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Another Good Reason to Take Statin…Maybe

Friday, October 29, 2010 // Uncategorized

5/27/2009 10:17:36 PM

Another Wallstreet Journal Article.

Caution:  This type of study does not give stong evidence of cause and effect.

APRIL 27, 2009 Statins Shown to Cut Prostate-Cancer Risk

By RON WINSLOW
CHICAGO — Cholesterol-lowering drugs called statins that are a major weapon against cardiovascular disease may also protect men against prostate cancer and other urological problems, new research suggests.

In a study involving 2,447 men who were followed for 14 years, those taking statins were two to three times less likely to be diagnosed with prostate cancer compared with those who weren’t taking the medicines. The longer they were taking the medicines, the lower their risk of the cancer. The men were similarly less likely to have a biopsy to test for prostate tumors or to have elevated levels of prostate-specific antigen, or PSA, a marker for increased risk of the disease.

The findings were presented Sunday at the meeting of the American Urological Association here. Researchers from the Mayo Clinic, Rochester, Minn., who conducted the study, said the results were intriguing, but they cautioned that they are from an observational study and not robust enough to recommend statin therapy to aid in prevention of prostate cancer. That would take a large and prolonged randomized trial.

Statins, including Lipitor, above, are taken to lower cholesterol. In a study,men whotook statinswere also less likely to be diagnosed with prostate cancer.
“It was a fairly substantial lower risk,” said Jennifer St. Sauver, an epidemiologist at Mayo and one of the investigators on the study. “If men are already taking statins for something else, maybe they are getting another benefit as well.”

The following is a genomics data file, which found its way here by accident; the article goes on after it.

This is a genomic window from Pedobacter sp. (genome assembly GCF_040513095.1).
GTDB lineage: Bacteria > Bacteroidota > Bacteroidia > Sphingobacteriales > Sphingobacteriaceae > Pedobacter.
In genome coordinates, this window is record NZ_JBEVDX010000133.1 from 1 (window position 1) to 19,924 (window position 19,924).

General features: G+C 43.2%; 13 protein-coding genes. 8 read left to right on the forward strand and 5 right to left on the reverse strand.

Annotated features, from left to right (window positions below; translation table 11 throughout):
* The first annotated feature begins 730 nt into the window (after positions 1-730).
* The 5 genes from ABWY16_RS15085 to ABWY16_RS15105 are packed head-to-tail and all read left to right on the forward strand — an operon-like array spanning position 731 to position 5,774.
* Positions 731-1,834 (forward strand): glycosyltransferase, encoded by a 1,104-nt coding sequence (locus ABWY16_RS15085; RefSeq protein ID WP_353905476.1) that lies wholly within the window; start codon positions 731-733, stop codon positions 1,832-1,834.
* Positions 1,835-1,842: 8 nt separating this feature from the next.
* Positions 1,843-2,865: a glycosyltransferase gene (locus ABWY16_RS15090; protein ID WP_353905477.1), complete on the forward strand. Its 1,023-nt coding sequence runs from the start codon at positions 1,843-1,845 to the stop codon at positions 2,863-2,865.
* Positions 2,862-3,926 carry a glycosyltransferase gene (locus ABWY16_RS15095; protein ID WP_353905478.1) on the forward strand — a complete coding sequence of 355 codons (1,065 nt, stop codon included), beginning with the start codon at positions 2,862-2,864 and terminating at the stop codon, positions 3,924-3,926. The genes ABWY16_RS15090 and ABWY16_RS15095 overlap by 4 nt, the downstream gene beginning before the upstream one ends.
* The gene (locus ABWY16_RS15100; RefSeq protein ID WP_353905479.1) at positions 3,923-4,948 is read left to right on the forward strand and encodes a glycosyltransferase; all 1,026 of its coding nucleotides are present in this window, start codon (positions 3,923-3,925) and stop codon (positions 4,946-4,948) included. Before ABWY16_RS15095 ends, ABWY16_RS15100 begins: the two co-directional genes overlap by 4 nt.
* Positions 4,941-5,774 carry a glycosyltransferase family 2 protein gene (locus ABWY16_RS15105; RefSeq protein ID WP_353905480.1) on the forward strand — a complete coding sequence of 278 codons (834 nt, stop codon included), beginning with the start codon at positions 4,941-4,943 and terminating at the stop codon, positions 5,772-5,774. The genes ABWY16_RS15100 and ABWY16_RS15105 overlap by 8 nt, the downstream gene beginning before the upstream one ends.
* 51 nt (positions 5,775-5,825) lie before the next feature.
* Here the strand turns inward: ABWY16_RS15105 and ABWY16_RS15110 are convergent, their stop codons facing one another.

About 186,000 new cases of prostate cancer were diagnosed in the U.S. last year, according to the American Cancer Society; it accounted for nearly 29,000 deaths, making it the second leading cause of cancer death in American men after lung cancer. More than 250,000 men world-wide die of prostate cancer each year.

Statins, which include Pfizer Inc.’s Lipitor, AstraZeneca PLC’s Crestor and several generics, are among the pharmaceutical industry’s top-selling medicines. They have been shown in numerous major studies to reduce risk of death, heart attacks, strokes and other consequences of cardiovascular disease. Possible side effects include muscle pain that leaves some patients unable to take the drugs.

In three presentations Sunday, Mayo researchers reported that 38, or 5%, of 729 men who were taking statins during the study were diagnosed with prostate cancer, compared with 186, or 11%, of 1,718 men not using statins; 11% of statin takers and 25% of those not taking statins had a biopsy to test for the presence of tumors.

The researchers also found that men taking statins were less likely to have benign enlargement of the prostate, a noncancerous condition that can make urination painful or difficult, or to suffer from erectile dysfunction.

Whether lower cholesterol levels are associated with the reduced risk hasn’t been determined yet, researchers said.

In addition to their cholesterol-lowering effects, statins have been shown to reduce inflammation — a possible reason for their effect on prostate-cancer risk.

Write to Ron Winslow at [email protected]

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